Monique: Ah, yes it was immensely exciting and also, of course, nerve-racking. This had never really been done in Italy (crowdfunding of an album) so we were really risking rejection by the Italian public at large. Our bass player, Federico, had done university research on crowdfunding, so he was gung-ho on trying it out, even with us as the scapegoats (or rather, scapebirds). And so, with an enormous amount of time, energy, and patience we made our Kickstarter video presentation, created some wacky wild rewards, and off we were. We surpassed our expectations with 150 co-producers and a campaign that got a ton of press here in Italy. Would we do it again? Keep your eyes out for the response in the coming month… We hope Philthy Mag and you, Izzy, can also partake!!!

[youtube http://youtu.be/jzzJre9V4L4]

Izzy: How do you feel like the album compares to your last LP, Mixing Berries, both sonically and in terms of the writing and recording process?

Monique: Well, Mixing Berries is more masturbatory (and perhaps a tad more psychedelic), whereas You Should Reproduce is more like a cosmic musical and sonic orgy. Meaning, for Mixing Berries, I was the main songwriter, recording engineer, mix engineer, publisher, “crowd” funder, and played nearly all of the overdubs. This was a beautiful growth process, of which much took place in my headphones in the wee hours of the night.

On the flipside, You Should Reproduce was recorded in six days live in a warm house in the mountains near Verona, then mixed in five days in Milano, primarily with no click track and no editing, with a few choice overdubs; the album is more the capturing of a performance. The songwriting process was also shared, often based on my initial idea/songstructure/lyric, followed by group rehearsing, arranging, and experimenting. The icing on the cake: the album was produced by someone we so admire and respect, Enrico Gabrielli, who helped bring out our maximum expression, both musically and sonically.

Izzy: Do you have a particular favorite album track, whether one you’re most proud of, one that best signifies where your future sounds might be headed, or just one that’s most fun to play live? I really love “Elastic Stares.”  It reminds me of ‘90s badasses like Liz Phair, Luscious Jackson, and Veruca Salt, filtered through a very DIY punk aesthetic.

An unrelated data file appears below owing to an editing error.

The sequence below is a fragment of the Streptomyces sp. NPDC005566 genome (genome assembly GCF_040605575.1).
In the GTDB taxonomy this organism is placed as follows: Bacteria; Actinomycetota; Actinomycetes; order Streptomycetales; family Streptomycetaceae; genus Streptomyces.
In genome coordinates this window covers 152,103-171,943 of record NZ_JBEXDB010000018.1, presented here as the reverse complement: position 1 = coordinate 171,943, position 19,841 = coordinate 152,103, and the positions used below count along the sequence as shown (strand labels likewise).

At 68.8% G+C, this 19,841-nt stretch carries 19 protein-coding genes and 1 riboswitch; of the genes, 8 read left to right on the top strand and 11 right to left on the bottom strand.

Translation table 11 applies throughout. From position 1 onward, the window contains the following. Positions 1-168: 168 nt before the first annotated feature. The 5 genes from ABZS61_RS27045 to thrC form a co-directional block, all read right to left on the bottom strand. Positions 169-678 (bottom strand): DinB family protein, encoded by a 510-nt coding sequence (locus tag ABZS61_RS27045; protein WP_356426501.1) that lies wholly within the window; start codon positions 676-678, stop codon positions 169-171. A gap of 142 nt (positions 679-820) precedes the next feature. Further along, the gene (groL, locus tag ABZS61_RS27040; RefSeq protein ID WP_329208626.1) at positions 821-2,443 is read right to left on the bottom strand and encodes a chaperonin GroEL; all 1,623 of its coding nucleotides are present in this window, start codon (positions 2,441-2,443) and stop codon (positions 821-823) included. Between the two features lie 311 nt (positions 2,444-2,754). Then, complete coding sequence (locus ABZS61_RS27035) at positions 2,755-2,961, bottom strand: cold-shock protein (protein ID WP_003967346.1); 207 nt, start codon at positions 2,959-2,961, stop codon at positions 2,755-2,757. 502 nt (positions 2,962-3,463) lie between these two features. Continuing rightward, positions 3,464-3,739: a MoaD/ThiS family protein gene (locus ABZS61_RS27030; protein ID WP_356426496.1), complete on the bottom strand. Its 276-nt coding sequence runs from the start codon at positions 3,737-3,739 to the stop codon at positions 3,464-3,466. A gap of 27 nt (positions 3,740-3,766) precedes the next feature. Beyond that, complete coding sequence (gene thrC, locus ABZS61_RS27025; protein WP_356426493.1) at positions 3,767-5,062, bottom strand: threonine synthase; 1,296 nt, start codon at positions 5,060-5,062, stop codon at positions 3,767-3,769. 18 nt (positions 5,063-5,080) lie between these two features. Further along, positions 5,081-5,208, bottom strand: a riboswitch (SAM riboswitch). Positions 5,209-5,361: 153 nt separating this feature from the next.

Monique: Hey man, Liz Phair is awesome. You’re the first to ever compare us with her, thanks! Hmmm, as of today I would say I’m most proud of “You Should Reproduce” because I remember the gynecologist telling that to me. It was cathartic to write.  The most fun to play live? I’d say “East Village” with its turbo-charged ending in Yiddish.

Izzy: Your sound is so diverse that I would be perplexed to fathom what kind of stuff you actually listen to, so I’m curious if there are any other contemporary artists that you find to be especially interesting or inspiring, whether or not they are doing anything similar to yourselves.

Monique: Absolutely!  The new Cibo Matto single is exciting. I also quite like Nils Frahm, Akron/Family, tUnE-yArDs, Micachu and the Shapes, and a band called OY out of Switzerland/Ghana.

Izzy: And, finally, what are you planning and hoping for 2014?  Any chance of any US dates?  If so, what can be expected of the live experience?

Monique: Planning 2014 to be the most musical ever, with songs, lyrics, live performances, desires, and meanings resonating amongst the people. Yes, there is a high chance of US dates! The live experience is fresh with ginger chants and garlic charango in a tropical Pad Thai Percussive Melange. Look forward to a fine birdies’ concert and tasty Philly cheesesteak someday in your fine town!

Cheers and Grazie!!!

Band Interviews

During the day Izzy Cihak teaches transgression, subversion, and revolution at Temple University. At night he haunts Philthy's best venues to cover worthwhile acts for Philthy Mag. Morrissey is everything to him and, in their own heads, all of his friends see themselves as Zooey Deschanel.